It's to bad this movie turned into such a stinker. It had alot of promise. A cool villain, some good actors, a very nice soundtrack and some nice directing and editing (in the FIRST part of the movie). Bottomline is, don't even rent this film. If someone you know happens to own it, ask if you can watch the first ten minutes of it, then turn it off. Believe me, it's not worth watching the whole movie (even though it's only 82 minutes long, and that includes ending credits of ca: 11 minutes)
3 / 10.
Decent acting, good story flow, nice special effects for the budget, honest scares, fine gore-avoidance, entertaining mood-setting opening credits, and cliches up the whazoo. A solid 6 out of 10.
This, from a jaded, cynical old-timer.
To be honest, I think it's very entertaining, has good action sequences, decent acting, great use of lights in the dark, and a not so bad looking supernatural villain. The use of CGI wasn't that bad but wasn't also very good.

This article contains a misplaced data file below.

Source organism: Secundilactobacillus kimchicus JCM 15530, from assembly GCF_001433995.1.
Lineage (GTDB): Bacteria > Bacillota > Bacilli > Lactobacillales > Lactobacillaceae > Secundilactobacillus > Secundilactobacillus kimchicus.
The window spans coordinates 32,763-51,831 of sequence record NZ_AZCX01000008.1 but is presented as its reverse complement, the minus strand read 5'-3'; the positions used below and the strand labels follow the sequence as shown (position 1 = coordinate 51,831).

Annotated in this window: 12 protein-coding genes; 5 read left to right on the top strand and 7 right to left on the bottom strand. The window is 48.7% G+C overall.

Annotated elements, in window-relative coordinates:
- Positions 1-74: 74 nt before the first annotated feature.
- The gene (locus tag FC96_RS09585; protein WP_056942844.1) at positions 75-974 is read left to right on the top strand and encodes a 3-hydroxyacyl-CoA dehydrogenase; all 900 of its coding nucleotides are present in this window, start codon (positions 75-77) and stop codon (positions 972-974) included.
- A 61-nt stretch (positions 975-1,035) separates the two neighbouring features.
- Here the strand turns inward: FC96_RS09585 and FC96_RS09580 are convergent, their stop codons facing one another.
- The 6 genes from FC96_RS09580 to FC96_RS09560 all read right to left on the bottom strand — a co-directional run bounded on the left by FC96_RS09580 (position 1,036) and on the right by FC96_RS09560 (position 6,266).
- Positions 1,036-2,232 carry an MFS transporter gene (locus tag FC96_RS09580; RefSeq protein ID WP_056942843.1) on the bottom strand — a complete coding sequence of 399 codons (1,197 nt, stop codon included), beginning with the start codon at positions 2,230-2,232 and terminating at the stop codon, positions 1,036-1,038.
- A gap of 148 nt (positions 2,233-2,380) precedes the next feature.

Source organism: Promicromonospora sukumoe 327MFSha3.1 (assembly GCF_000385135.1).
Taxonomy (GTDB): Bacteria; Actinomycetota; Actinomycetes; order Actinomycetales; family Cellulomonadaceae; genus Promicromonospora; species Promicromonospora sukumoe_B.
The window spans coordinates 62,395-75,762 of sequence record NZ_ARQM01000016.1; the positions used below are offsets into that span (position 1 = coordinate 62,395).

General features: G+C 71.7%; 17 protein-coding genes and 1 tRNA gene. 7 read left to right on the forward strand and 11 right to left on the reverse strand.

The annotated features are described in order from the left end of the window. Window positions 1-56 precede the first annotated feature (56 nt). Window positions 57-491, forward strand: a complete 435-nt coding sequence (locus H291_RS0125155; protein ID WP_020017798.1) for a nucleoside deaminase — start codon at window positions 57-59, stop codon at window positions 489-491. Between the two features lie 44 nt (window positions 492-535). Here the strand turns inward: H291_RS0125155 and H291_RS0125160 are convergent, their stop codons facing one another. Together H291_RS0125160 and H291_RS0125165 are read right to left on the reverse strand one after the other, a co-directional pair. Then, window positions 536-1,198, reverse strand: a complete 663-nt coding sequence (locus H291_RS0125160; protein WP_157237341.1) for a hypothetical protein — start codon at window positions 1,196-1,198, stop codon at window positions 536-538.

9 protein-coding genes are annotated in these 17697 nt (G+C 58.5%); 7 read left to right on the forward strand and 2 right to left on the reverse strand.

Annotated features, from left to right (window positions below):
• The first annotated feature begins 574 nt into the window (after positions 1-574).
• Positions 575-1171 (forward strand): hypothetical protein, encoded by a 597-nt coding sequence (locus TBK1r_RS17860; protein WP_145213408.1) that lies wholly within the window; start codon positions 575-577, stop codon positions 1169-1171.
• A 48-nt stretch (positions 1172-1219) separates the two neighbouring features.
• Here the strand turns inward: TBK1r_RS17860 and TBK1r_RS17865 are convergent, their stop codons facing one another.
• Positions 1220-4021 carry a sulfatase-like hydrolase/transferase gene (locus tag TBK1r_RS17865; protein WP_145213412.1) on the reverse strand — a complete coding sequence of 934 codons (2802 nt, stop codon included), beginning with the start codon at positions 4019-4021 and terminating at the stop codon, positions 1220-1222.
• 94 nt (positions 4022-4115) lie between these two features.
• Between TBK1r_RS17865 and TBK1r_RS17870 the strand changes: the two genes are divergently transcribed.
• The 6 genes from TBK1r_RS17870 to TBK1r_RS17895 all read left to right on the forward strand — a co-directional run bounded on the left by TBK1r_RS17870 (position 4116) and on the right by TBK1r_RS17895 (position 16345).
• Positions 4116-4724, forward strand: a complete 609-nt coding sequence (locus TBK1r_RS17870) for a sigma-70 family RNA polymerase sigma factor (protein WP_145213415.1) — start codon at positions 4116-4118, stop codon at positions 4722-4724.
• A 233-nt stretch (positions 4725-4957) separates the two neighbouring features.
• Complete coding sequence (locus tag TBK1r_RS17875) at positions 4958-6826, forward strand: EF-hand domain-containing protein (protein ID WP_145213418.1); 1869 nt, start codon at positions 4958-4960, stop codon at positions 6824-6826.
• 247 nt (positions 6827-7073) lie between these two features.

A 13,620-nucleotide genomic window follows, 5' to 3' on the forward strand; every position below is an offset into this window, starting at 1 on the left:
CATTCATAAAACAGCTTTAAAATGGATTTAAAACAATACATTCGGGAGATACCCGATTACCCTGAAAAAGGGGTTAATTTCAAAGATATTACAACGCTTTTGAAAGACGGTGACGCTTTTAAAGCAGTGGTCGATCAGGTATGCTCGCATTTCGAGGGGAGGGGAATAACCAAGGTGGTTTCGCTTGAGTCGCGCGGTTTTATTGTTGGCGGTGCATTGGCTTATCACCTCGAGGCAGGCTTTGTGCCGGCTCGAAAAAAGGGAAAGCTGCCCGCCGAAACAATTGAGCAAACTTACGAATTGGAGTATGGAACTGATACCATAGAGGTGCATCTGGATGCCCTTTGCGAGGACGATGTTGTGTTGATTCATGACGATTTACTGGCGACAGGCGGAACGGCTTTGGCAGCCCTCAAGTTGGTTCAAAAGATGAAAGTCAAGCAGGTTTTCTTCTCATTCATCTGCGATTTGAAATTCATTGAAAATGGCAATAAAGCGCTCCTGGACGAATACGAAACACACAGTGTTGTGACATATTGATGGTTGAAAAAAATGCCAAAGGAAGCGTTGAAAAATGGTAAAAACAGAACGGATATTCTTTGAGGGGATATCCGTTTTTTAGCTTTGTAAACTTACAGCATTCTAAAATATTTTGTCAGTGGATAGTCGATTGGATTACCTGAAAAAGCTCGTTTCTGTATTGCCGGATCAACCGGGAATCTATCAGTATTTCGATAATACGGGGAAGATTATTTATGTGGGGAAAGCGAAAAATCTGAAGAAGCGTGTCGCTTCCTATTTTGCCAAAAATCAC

It's a shame Chaney Kley is dead because he was a charismatic actor. Emma Caulfield is really hot in my opinion. Lee Cormie delivers a fine performance. The kid can act.
The soundtrack was good for me. But the best feature in my opinion was the dynamic look and direction. Plenty of dynamic action sequences. The highlights of the movie include the shooting in the prison and the final elevator chase. Also, when the fairy attacks the car is a clever moment.
While this is not a classic or even considered as a good Horror movie, I think we could be generous with it and label it as an entertaining B-horror effort that should be enjoyed for what it is. People who are more familiar with new wave Horror should enjoy it better.